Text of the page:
Accepted Paper:

‘Don’t go there with an open body!’ Thoughts on the surplus of the ethnographic self.  
Mattijs van de Port (University of Amsterdam)

Paper short abstract:

How do I end up in the places I study, seeing the things I see, asking the questions I ask? If anthropology is the study of encounters with others, transparency on one's self is being called for. Yet how does the call for transparency sit with the performance of the ethical anthropologist?

Paper long abstract:

In a close reading of one scene of my film, The Body Won’t Close, I will address the issue of transparency, focussing on the homo-eroticism that several commentators have found to be present in the scene (and throughout the film).

The nightly scene shows some young men in small town Bahia, hanging out at a shooting gallery. They aim their shotguns at lolly-pops, chewing gum and candies. Painted decorative panels show busty ladies in tiny bikinis. The loud music is full of sexual innuendos. The camera registers my interactions with my research assistant, a guy called Rigne. You hear me instructing him how to go about shooting, so I can make a better shot. In voice over, I wonder what it is that makes me end up in such all-male venues – and more broadly, in rough places like small town Bahia.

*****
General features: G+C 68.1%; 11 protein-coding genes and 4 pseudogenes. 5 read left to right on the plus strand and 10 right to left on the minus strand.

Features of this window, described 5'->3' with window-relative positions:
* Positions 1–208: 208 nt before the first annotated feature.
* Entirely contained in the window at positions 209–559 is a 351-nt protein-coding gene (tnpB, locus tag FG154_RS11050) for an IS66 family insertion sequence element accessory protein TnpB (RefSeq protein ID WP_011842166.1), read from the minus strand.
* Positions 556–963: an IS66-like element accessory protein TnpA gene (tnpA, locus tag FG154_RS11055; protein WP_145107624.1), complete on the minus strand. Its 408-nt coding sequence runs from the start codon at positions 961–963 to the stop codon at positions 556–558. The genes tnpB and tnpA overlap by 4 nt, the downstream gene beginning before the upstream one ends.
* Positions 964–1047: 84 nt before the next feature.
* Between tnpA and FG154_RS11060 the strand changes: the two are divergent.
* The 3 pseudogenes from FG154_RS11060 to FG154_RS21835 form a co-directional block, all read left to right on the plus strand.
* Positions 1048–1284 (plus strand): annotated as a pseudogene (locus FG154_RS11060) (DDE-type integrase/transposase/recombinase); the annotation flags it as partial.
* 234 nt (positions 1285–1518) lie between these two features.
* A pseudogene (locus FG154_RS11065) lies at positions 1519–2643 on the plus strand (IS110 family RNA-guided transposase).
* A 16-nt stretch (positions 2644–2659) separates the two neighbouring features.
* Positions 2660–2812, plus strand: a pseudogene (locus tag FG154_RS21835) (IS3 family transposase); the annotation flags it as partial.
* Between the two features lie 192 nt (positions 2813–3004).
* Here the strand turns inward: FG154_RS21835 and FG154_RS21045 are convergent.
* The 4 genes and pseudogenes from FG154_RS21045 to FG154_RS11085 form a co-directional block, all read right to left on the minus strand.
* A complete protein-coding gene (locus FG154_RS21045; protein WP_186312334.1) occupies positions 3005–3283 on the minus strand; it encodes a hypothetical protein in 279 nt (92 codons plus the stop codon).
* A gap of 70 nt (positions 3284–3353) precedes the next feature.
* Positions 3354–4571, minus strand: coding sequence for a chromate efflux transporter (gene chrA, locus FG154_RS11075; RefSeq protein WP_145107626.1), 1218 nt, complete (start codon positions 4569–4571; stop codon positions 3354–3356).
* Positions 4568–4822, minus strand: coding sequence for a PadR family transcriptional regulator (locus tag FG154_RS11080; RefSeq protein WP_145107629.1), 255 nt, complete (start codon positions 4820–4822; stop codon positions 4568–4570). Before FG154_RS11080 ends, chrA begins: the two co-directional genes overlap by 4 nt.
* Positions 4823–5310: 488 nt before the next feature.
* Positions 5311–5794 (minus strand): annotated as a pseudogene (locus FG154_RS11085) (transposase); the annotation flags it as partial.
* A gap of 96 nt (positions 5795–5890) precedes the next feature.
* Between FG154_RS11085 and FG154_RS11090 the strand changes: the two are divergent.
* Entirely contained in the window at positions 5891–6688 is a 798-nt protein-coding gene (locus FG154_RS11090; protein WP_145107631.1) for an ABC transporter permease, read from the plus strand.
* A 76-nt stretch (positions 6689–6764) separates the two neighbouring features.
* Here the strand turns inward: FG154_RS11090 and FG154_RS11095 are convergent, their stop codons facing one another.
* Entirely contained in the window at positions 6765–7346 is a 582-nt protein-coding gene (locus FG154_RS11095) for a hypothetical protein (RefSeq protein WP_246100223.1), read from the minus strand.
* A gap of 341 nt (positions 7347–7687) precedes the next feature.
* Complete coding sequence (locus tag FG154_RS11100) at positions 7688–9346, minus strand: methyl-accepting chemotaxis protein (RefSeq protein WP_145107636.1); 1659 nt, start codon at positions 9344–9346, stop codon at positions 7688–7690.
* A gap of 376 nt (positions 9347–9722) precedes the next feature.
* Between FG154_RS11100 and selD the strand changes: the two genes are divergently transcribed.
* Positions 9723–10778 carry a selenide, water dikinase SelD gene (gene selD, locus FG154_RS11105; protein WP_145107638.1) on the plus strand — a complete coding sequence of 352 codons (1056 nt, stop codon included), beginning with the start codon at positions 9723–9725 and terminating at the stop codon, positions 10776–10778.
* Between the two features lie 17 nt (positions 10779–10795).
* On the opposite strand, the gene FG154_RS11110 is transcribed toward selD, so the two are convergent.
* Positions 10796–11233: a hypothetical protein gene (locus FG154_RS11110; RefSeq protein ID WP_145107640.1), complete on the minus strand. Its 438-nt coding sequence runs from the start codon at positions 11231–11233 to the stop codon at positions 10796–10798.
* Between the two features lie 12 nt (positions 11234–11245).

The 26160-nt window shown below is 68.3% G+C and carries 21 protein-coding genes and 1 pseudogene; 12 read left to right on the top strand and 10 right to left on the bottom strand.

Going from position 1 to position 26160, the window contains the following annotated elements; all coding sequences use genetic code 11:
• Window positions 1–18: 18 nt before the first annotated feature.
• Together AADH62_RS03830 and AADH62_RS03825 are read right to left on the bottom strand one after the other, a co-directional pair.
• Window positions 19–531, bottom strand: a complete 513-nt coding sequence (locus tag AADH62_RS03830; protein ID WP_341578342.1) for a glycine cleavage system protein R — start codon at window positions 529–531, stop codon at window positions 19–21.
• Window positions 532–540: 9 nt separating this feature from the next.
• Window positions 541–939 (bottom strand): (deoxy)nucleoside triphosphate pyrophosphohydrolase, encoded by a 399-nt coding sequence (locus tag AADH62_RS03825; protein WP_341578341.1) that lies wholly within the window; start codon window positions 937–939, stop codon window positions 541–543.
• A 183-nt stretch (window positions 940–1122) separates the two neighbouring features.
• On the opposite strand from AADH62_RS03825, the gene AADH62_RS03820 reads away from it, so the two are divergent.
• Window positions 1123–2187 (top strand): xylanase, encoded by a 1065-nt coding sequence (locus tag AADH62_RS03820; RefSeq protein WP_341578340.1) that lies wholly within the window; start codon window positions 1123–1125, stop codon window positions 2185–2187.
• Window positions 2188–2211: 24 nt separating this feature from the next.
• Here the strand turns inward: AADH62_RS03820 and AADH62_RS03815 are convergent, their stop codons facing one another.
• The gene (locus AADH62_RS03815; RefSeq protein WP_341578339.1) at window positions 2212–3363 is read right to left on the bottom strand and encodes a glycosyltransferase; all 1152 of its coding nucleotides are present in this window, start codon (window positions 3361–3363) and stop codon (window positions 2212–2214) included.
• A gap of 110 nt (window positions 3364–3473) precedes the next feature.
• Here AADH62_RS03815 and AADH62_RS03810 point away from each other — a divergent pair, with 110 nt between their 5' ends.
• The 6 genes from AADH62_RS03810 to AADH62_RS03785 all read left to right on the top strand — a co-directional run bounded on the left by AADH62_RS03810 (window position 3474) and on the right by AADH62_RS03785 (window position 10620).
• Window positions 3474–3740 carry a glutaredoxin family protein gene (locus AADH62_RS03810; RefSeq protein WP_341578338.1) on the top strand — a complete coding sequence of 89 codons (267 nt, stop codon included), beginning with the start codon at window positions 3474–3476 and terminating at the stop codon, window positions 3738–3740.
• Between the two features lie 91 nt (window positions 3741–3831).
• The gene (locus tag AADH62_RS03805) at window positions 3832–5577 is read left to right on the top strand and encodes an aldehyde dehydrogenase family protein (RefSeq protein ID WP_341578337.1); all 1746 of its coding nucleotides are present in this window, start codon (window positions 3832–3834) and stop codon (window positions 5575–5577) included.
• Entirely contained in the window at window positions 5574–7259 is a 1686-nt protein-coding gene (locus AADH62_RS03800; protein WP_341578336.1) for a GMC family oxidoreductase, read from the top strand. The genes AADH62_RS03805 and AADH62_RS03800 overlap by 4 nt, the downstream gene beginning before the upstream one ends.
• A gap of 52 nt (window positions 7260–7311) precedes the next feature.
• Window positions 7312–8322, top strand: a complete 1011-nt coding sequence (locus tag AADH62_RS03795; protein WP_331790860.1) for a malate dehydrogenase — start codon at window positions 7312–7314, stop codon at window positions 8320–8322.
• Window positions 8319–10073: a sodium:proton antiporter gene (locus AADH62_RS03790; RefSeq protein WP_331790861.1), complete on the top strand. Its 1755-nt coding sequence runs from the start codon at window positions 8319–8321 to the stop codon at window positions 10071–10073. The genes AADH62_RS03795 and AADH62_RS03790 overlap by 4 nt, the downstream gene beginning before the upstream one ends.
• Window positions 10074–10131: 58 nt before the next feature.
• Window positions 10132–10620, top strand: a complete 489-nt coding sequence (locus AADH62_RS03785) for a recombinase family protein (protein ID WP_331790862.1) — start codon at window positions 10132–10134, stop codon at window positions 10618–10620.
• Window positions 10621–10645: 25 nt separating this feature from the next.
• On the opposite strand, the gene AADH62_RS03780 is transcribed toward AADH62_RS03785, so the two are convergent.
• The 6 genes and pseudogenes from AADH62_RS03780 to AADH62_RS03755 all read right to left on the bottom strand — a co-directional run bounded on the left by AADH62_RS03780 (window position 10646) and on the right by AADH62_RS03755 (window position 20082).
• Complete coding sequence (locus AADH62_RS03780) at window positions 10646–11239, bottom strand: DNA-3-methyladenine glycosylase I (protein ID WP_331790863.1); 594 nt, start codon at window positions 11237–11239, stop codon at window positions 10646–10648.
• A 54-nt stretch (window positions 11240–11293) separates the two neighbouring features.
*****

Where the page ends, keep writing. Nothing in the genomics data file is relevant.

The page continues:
Much of what goes into the scene – the footage, my editorial choices, the voice-over text -- has been produced intuitively. Both fieldwork and filmmaking, I feel, gain by giving up control, allowing my soul to wander. Back in academic mode, I will seize the opportunity of this panel to scrutinize the dynamic interplay between myself and the others; between what is being said, what is being heard and what is being silenced; between the world of ‘the field’ and the world of the editing room; between the drives that move the ethnographer and the drives that move the larger assemblage that is me.

Panel P26d
Empirical art: Filmmaking for fieldwork in practice
  Session 1